DP2689 | Optimal Degrees of Transparency in Monetary Policymaking

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27/02/2001

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Abstract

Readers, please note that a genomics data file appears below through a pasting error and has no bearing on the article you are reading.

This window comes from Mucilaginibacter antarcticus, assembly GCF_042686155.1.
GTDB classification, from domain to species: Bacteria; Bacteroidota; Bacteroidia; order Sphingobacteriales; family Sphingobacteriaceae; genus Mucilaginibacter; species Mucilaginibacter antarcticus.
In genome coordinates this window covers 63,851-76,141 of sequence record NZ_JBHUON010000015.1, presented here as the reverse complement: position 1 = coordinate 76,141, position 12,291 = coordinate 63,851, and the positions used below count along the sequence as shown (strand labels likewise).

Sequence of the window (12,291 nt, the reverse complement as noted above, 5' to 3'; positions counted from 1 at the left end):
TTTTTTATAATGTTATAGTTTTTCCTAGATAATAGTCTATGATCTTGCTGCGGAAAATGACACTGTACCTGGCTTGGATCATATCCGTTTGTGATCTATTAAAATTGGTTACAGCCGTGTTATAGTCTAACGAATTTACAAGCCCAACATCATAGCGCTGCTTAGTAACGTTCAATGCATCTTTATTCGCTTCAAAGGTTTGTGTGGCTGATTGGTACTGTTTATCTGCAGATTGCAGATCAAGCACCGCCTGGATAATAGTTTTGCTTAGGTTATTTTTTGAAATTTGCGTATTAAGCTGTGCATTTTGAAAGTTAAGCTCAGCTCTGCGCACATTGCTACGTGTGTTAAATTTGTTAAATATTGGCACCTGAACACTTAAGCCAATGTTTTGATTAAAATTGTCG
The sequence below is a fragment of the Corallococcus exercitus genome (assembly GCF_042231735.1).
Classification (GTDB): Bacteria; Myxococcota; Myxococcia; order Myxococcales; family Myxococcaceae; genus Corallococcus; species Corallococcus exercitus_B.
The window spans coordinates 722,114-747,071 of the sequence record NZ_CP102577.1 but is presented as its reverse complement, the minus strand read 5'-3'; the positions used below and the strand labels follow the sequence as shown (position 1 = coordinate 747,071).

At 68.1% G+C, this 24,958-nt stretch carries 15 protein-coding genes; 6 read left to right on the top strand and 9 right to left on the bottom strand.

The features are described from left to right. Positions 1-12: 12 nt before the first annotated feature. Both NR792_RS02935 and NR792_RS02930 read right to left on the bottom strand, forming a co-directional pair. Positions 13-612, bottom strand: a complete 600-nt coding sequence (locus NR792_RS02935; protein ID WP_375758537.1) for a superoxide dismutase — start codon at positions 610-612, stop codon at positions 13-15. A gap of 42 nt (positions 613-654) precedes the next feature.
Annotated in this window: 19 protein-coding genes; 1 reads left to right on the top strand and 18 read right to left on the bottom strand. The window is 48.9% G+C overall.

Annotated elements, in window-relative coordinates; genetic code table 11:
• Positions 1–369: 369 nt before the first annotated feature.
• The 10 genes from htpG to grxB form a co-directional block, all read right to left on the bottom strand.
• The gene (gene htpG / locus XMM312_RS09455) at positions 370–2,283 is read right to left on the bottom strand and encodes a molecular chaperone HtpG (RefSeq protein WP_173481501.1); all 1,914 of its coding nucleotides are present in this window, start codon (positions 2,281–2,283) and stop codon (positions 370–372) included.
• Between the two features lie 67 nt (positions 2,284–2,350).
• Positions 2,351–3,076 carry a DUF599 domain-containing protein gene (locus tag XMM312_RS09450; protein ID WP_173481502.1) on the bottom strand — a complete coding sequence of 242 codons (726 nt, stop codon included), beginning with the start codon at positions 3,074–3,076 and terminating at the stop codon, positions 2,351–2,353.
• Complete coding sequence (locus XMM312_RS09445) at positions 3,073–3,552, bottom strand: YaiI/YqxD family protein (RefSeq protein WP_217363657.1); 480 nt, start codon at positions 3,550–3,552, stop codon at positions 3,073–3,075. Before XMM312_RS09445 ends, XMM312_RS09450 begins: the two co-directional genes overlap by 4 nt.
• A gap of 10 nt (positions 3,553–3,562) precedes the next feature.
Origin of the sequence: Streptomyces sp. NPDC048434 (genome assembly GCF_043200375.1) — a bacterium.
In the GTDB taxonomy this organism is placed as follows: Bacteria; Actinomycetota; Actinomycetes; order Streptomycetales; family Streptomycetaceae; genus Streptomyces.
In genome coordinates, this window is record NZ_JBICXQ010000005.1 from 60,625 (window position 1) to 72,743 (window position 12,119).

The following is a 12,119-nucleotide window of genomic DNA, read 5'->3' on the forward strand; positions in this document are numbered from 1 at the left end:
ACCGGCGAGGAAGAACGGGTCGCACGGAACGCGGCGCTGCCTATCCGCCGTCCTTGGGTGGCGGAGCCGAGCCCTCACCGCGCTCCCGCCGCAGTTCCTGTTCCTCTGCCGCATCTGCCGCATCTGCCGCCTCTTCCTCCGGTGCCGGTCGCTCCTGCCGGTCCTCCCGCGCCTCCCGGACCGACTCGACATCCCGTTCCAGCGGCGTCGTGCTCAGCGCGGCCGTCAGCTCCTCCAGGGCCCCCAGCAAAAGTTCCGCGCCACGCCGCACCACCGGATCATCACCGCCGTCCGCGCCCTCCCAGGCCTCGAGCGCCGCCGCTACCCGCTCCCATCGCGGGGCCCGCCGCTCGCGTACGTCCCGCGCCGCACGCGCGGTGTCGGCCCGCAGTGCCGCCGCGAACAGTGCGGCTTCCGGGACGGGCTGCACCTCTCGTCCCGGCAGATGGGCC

According to most academics and policymakers, transparency in monetary policymaking is desirable. I examine this proposition in a small theoretical model emphasizing forward-looking private sector behaviour. Transparency makes it easier for price setters to infer the central bank's future policy intentions, thereby making current inflation more responsive to policy actions. This induces the central bank to pay more attention to inflation rather than output gap stabilization. Then, transparency may be disadvantageous. It may actually be a policy-distorting straitjacket if the central bank enjoys low-inflation credibility, and there is need for active monetary stabilization policy.